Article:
Have you ever heard of a “sealed” PDF? I don’t mean password-protected or branded with your name (as some eBook sellers do). This is a different beast. Let me introduce a company called SealedMedia. Their business is protecting electronic documents (PDFs), a form of Digital Rights Management (DRM) which has always been a topic of ongoing debate. One of their most notable clients: Harvard Business School Press.
I had to write a paper on case #698-004, entitled “We’ve Got Rhythm! Medtronic Corp.’s Cardiac Pacemaker Business,” which is a great case by the way. Unfortunately, my experience purchasing and reading the case was not.
The HBSP Online Store allows visitors to purchase cases individually, in PDF format, well actually SPDF format. The .spdf extension indicates the document has been “sealed” by SealedMedia, and consequently Adobe Reader cannot properly render it without the SealedMedia plug-in and a valid license.
When you purchase the case, you receive a license with a login name and password. When launching Adobe Reader, you must authenticate to the license server to view the document:
The license and the entire concept itself bestows the following restrictions:
- Your license is only valid for six months. When the license expires, you can no longer view the document without paying for another.
- The SealedMedia plug-in must be installed to the view the document. This will exclude any public computer (work, library, university) which does not already have the plug-in installed by the system administrator and restricts the installation of new software. Additionally, the plug-in is only compatible with specific versions of Adobe Reader. At the time of writing, SealedMedia only supports up to Adobe Reader 7.0.9, whereas 8.0 was released two months ago.
- You must be connected to the Internet to view the document. The SealedMedia plug-in for Adobe Reader must connect to the license server and validate your login name and password to fetch your license, every time you double-click the file to open it.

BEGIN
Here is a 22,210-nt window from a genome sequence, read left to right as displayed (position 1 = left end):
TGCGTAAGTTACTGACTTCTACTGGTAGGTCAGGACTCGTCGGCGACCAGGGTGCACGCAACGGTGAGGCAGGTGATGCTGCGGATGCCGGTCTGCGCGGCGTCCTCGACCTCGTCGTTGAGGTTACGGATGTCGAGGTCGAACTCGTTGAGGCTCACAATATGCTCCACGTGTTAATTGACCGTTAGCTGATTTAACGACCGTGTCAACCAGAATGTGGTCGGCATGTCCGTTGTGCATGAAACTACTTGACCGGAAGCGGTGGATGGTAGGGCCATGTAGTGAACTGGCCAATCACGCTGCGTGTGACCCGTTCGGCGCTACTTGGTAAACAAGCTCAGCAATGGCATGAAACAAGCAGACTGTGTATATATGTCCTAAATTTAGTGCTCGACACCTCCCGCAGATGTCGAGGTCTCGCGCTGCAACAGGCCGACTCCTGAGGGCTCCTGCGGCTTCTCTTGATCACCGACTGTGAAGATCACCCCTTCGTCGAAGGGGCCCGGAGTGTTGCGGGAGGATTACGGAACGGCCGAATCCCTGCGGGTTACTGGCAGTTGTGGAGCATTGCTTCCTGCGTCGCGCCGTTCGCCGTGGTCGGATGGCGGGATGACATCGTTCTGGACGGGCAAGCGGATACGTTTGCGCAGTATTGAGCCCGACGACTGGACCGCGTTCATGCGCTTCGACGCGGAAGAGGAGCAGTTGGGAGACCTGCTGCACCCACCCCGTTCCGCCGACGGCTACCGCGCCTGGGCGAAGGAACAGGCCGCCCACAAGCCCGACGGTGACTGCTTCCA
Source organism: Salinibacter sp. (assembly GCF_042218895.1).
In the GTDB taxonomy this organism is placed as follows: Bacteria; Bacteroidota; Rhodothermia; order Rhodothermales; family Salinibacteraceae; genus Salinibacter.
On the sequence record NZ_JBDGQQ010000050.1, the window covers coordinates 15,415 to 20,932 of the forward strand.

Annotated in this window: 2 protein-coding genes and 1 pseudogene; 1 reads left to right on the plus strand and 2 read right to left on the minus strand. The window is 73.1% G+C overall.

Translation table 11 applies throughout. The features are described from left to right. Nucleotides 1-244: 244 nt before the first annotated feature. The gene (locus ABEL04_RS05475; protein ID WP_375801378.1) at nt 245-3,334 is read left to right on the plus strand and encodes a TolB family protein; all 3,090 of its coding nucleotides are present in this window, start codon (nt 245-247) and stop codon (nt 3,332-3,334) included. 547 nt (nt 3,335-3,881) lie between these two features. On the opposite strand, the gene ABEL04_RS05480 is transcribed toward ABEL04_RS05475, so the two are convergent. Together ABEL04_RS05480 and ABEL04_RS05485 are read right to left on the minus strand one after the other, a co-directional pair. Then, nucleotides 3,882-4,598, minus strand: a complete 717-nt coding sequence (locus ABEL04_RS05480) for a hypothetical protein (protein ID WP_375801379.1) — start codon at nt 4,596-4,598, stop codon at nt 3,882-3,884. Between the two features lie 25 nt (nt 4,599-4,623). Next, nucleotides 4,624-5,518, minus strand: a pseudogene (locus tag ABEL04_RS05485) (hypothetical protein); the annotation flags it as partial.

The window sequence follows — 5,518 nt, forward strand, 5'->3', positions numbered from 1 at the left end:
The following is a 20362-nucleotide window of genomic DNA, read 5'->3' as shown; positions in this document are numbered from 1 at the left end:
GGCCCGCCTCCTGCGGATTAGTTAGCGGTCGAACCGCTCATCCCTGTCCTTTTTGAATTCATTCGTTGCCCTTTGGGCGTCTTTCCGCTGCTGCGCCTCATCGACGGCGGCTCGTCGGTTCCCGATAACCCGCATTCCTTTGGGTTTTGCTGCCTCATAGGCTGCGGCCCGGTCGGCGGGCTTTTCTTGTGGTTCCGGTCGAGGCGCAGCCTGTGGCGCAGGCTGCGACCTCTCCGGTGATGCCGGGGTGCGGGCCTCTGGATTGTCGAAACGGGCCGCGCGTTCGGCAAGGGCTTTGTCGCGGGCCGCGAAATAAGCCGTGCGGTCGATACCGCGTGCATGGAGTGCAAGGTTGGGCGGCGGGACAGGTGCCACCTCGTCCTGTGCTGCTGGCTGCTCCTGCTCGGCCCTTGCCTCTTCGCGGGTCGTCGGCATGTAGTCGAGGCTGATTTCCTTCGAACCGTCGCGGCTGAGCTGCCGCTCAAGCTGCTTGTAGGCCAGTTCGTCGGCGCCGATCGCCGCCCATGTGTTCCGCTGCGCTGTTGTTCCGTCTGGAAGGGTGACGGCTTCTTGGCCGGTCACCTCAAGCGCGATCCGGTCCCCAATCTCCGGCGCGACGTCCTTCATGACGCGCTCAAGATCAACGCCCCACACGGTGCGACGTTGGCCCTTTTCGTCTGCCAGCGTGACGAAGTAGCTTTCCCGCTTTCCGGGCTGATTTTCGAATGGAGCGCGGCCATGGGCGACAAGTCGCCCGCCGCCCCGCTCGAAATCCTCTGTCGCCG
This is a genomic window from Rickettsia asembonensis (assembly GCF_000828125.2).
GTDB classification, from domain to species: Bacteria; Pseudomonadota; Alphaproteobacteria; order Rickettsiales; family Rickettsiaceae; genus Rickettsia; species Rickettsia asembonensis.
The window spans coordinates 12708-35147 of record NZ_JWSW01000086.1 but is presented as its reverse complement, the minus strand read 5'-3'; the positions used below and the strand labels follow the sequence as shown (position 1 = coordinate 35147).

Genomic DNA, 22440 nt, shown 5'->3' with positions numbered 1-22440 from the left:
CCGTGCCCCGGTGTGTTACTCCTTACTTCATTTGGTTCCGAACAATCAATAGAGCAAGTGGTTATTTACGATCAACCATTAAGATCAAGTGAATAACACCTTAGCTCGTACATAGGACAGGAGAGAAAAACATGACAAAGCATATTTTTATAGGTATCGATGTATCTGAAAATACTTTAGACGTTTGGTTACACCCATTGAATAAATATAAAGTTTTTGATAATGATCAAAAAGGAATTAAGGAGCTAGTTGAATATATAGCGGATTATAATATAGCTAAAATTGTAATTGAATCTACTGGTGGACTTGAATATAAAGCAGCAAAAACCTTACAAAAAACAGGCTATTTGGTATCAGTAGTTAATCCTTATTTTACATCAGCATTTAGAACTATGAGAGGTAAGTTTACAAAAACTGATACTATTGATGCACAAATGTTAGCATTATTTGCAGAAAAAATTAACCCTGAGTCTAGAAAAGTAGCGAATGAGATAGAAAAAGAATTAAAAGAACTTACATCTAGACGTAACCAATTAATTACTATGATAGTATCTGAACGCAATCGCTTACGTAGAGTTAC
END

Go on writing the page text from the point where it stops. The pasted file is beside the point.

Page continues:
- While viewing the document, you cannot “print to image” or “print to PDF”. These are features of most operating systems, letting you output documents to other common file formats, instead of an actual printer, using the Print command. If you attempt to do this, you will receive a message stating that you need to purchase a print license.
- Screen capturing or “Print Screen” does not work. As soon as you enter screen capturing mode, the entire document becomes hidden (I haven’t tested on Mac OS X):
- You cannot copy and paste anything from the document to another application. If you want to incorporate any text into a report or use it in any other manner, you will have to copy the text by hand.
- Your license can only be “checked out” to one computer. Once you log in and view your document (on your home PC for example), you cannot then view it at work without relinquishing the license from your home PC first. If you fail to”check in” your license, you will receive a”license already checked out” error. Your only alternative is to wait for the license to time out, which varies between companies using the technology (12 hours for HBSP).
That’s quite a list of restrictions for one document, averaging $6.50 a pop. It is certainly unpleasant knowing that once you agree to legitimately purchase a document from a publisher, these restrictions come bundled with it.
Think you can just take a screenshot? Think again.
Think About It
- The policy is far too restrictive. I’m confident HBSP generates enough revenue selling hard copy case studies and legitimate electronic copies to care about unauthorized duplication. Where do you draw the line between security and convenience?
- Harvard Business School Press may not be a candidate for solutions like SealedMedia. It seems that many individuals, universities, and businesses count on the instant availability of high quality case studies and other materials in a compact, easy to manage electronic format – without the accompanying restrictions which only distract and inhibit users from working naturally.
- It is imperative for a company offering this type of solution (especially in a plug-in form) to stay current with the industry by keeping their software updated and properly stating the compatibilities and incompatibilities on their web site (adopting a support forum, posting fixes and workarounds, etc.).